“Denoising” a Noisy Ocean
Scripps Oceanography researchers use machine learning to listen for specific fish sounds
Come mating season, fishes off the California coast sing songs of love in the evenings and before sunrise. They vocalize not so much as lone crooners but in choruses, in some cases loud enough to be heard from land. It’s a technique of romance shared by frogs, insects, whales, and other animals when the time is right.
For most of these vocal arrangements, the choruses are low-frequency. They’re hard to distinguish from the sounds of ships passing in the night among others.
Biologists, however, have long been interested in listening in on them in the name of understanding fish behavior toward an ultimate goal: They can help preserve fish populations and ocean health by identifying spawning seasons to inform fisheries management.
Now scientists at Scripps Institution of Oceanography at UC San Diego and colleagues have developed a way for computers to sift through sounds collected by field acoustic recording packages known as HARPs and process them faster than even the most trained human analysts. The method represents a major advance in the field of signal processing with uses beyond marine environments.
“My hope is that this method will help others to automatically separate and detect signals more easily in order to understand where and when fish are mating,” said Ella Kim, a Scripps Oceanography graduate student and lead author of the study. “Beyond fish, this method could easily be applied to other soundscapes to learn more about frogs, birds, bats, and other animals.”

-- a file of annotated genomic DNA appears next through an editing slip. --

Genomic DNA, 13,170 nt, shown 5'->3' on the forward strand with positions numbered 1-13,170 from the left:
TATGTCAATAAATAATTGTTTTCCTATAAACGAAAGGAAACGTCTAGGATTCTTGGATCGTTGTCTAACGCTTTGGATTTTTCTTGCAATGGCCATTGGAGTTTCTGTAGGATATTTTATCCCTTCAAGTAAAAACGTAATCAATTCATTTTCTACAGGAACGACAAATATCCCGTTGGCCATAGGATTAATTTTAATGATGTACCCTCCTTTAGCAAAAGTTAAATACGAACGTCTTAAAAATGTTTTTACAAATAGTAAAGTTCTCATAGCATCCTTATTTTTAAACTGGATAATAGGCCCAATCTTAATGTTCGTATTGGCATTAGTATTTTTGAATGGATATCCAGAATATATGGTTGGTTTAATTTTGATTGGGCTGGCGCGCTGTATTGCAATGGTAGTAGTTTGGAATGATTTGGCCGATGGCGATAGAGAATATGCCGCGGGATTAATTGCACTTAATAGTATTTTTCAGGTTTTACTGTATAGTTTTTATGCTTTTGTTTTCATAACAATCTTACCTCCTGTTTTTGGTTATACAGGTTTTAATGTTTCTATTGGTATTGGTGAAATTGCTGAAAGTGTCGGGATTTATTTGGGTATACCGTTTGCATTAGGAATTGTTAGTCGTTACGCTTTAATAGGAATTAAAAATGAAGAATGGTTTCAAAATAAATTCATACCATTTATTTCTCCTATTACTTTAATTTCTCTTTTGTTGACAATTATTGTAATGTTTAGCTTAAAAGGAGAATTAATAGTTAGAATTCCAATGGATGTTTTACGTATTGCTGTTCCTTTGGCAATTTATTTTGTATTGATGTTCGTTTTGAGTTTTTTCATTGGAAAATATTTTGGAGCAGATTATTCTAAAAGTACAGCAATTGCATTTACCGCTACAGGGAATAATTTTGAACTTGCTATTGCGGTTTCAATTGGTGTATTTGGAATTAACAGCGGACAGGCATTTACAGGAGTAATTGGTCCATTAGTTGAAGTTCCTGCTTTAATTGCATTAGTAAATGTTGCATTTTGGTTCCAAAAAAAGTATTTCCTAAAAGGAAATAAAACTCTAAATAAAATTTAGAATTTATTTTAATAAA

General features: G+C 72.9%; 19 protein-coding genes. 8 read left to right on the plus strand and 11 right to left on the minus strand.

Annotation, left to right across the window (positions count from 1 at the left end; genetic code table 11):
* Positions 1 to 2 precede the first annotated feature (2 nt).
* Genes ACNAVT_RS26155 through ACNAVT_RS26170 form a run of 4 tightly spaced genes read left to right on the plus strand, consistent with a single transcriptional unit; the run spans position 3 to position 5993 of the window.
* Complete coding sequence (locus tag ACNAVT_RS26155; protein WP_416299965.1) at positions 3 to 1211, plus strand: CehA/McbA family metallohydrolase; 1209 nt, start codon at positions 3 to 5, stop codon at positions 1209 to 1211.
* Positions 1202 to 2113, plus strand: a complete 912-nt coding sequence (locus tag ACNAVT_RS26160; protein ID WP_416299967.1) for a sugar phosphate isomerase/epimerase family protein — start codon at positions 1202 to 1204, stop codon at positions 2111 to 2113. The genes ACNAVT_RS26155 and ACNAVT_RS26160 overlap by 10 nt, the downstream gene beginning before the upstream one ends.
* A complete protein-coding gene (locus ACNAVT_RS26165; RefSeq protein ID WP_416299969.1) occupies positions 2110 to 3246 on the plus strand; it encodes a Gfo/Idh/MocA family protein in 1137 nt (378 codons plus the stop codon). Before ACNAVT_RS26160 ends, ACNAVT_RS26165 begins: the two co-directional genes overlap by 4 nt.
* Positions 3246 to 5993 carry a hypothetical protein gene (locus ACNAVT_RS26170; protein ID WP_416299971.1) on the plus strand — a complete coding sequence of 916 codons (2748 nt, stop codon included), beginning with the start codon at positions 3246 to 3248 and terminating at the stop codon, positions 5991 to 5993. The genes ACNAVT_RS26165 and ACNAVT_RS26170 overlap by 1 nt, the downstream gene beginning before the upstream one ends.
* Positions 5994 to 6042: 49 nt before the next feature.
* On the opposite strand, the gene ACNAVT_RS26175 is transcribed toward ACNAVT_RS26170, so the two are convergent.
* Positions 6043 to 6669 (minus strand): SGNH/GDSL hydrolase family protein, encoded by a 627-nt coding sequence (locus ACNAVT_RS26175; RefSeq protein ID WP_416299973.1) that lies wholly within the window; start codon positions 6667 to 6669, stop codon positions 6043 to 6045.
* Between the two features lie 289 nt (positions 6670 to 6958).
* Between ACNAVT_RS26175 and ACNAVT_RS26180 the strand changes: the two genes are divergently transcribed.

In the NOAA-U.S. Navy-funded study, Kim and colleagues separated fish chorusing sounds from the overall soundscape using a technique she calls SoundScape Learning (SSL). SoundScape Learning combines established methods of sound analysis with a neural network, an information processing paradigm based on how neurons in the human brain enable cognition.
Study co-author Kaitlin Frasier, a Scripps Oceanography marine acoustician who has used artificial intelligence in her own research analyzing dolphin clicks, said scientists often train machines to look for specific sounds in the ocean, but the magnitude of the soundscape makes that a difficult task.
“Ella's method aims to teach computers to look at the bigger picture, finding and learning to recognize sound events, like taking in the forests instead of the trees.”
The “denoising,” as researchers call it, comes in as SSL separates events that occur over and over again and puts them in what researchers term a “low-rank” matrix. Those steady sounds are separate from transient sounds, such as those made as whales or ships pass by. Fish choruses take place every night so they are placed by the program into the low-rank matrix. The transient sounds are sorted into a “sparse” matrix.
Kim and Frasier offer various metaphors to help non-acousticians get the concept. Kim suggests thinking of a traffic camera recording footage of a stretch of freeway for hours on end. The road itself would be in the low-rank matrix. The video of cars driving on it gets sent to the sparse matrix.
Frasier offers, “Instead of trying to recognize individual words in a recording, it's like we put a mic on a street corner, and we're now able to identify small groups of people walking by and chatting, a plane flying over, and light vehicle traffic. The algorithm is learning to identify the acoustic hallmarks of each of those categories on its own, by reviewing lots of data.”
The time savings is significant, said Kim. In the study, the machines listened to 5.3 years of audio gathered off the California coast. It would take a skilled acoustician knowledgeable on fish chorusing in the area one month to do this work manually, but once SSL is trained the process takes only a matter of days.
The study appeared March 15, 2023 in the Journal of the Acoustical Society of America. Co-authors include Annebelle Kok, Gabrielle Arrieta, Sean Wiggins, and Simone Baumann-Pickering of Scripps Oceanography; Megan McKenna and Lindsey Peavey Reeves of the National Marine Sanctuary Foundation; and William Oestreich of Monterey Bay Aquarium Research Institute.
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